TORONTO – The Ontario Public Service Employees Union has filed a challenge under the Canadian Charter of Rights and Freedoms hoping to resolve a long-standing inequity affecting thousands of workers employed directly by the Ontario government.
OPSEU is challenging provisions under the Crown Employees Collective Bargaining Act (CECBA) which make it illegal for workers to get a binding decision on disputes over job classification. In 1995, the Harris Tories changed CECBA, eliminating the ability to resolve classification issues.
“Sections 51 and 52 of CECBA prohibit access to an independent, final and binding resolution for employees who have a dispute with how their job is classified,” said OPSEU President Warren (Smokey) Thomas. “For the past 14 years, Ontario government workers have had no means of addressing their constantly-changing job duties and responsibilities. This has to change.”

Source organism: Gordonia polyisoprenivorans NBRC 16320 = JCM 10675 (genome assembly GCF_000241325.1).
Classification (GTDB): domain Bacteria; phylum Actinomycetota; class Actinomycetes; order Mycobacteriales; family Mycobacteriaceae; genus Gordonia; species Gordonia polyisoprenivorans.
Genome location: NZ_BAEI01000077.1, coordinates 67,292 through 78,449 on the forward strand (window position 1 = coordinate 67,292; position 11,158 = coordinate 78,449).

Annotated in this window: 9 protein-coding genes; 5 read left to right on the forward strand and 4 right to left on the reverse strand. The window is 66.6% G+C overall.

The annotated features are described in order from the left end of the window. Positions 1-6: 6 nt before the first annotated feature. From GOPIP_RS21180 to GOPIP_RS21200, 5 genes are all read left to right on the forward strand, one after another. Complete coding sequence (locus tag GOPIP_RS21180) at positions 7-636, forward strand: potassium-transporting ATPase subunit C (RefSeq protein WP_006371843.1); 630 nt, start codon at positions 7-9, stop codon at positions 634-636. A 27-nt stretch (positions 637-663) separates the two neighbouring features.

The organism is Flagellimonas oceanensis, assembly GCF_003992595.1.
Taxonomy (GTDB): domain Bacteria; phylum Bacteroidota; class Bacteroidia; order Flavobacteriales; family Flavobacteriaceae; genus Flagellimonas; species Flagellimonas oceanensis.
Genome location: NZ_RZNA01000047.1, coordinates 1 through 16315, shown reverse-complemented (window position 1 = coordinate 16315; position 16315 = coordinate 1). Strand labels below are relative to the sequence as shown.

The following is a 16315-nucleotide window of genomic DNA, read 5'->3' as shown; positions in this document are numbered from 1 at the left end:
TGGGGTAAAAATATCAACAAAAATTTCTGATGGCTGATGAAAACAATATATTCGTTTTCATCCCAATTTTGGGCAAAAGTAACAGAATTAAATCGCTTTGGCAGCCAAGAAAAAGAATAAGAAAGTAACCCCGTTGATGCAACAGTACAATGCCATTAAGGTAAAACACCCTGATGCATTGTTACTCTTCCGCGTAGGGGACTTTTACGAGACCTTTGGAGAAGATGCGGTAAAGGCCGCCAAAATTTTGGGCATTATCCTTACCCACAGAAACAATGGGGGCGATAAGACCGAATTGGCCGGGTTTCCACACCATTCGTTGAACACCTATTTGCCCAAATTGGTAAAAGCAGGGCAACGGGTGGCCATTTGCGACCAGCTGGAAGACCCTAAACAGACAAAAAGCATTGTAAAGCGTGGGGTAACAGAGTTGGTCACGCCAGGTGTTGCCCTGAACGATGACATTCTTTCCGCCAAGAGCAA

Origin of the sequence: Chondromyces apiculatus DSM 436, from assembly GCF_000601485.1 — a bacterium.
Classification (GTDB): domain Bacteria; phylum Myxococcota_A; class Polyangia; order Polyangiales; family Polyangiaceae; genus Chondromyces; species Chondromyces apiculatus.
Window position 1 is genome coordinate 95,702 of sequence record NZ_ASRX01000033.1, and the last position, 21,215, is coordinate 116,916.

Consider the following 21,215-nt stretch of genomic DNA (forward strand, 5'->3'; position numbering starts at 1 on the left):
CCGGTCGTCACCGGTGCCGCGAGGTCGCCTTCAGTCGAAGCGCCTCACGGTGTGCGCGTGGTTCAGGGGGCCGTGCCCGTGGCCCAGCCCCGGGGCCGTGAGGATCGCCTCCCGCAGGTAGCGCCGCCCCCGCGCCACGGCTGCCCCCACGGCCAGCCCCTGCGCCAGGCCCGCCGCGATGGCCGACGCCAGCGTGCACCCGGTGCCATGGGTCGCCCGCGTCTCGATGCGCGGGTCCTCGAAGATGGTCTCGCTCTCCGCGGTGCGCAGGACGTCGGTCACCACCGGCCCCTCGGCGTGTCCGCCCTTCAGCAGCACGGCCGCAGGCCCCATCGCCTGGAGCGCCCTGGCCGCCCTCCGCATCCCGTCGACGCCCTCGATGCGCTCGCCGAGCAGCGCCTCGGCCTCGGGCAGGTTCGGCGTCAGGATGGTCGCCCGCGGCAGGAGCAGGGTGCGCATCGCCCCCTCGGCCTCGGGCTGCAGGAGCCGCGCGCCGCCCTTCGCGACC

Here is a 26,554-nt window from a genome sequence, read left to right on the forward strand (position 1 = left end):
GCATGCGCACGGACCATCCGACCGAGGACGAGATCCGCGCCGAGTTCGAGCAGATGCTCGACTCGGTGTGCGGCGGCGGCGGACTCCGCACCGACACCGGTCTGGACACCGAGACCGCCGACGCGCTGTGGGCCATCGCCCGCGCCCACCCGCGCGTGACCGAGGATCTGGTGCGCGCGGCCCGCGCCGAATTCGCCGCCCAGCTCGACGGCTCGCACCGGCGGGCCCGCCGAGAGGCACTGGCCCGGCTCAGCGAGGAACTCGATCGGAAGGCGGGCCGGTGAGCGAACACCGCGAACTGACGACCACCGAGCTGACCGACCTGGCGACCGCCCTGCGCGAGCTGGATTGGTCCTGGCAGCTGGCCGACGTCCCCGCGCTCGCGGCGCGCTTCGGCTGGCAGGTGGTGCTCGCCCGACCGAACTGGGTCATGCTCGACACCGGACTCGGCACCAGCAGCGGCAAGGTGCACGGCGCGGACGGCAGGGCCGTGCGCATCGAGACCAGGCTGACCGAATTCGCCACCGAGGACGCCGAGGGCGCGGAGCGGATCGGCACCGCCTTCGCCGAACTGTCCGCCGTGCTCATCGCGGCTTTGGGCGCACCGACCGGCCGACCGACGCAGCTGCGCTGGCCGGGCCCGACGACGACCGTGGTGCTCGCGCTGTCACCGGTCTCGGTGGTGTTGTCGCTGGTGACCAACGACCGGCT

More than 18 per cent of the province’s 44,000 direct employees have disputes over their job classifications. While the government acknowledges that the classification system needs a major overhaul, there is no way to get a resolution without a binding method to decide each case.
“The very foundation of law provides that, at the end of the day, if two parties can’t agree there is an independent person to make a final decision,” Thomas said. “For well over a decade, our members have not had that option. It is our position this violates the Charter, and we will testify to that fact in Superior Court.”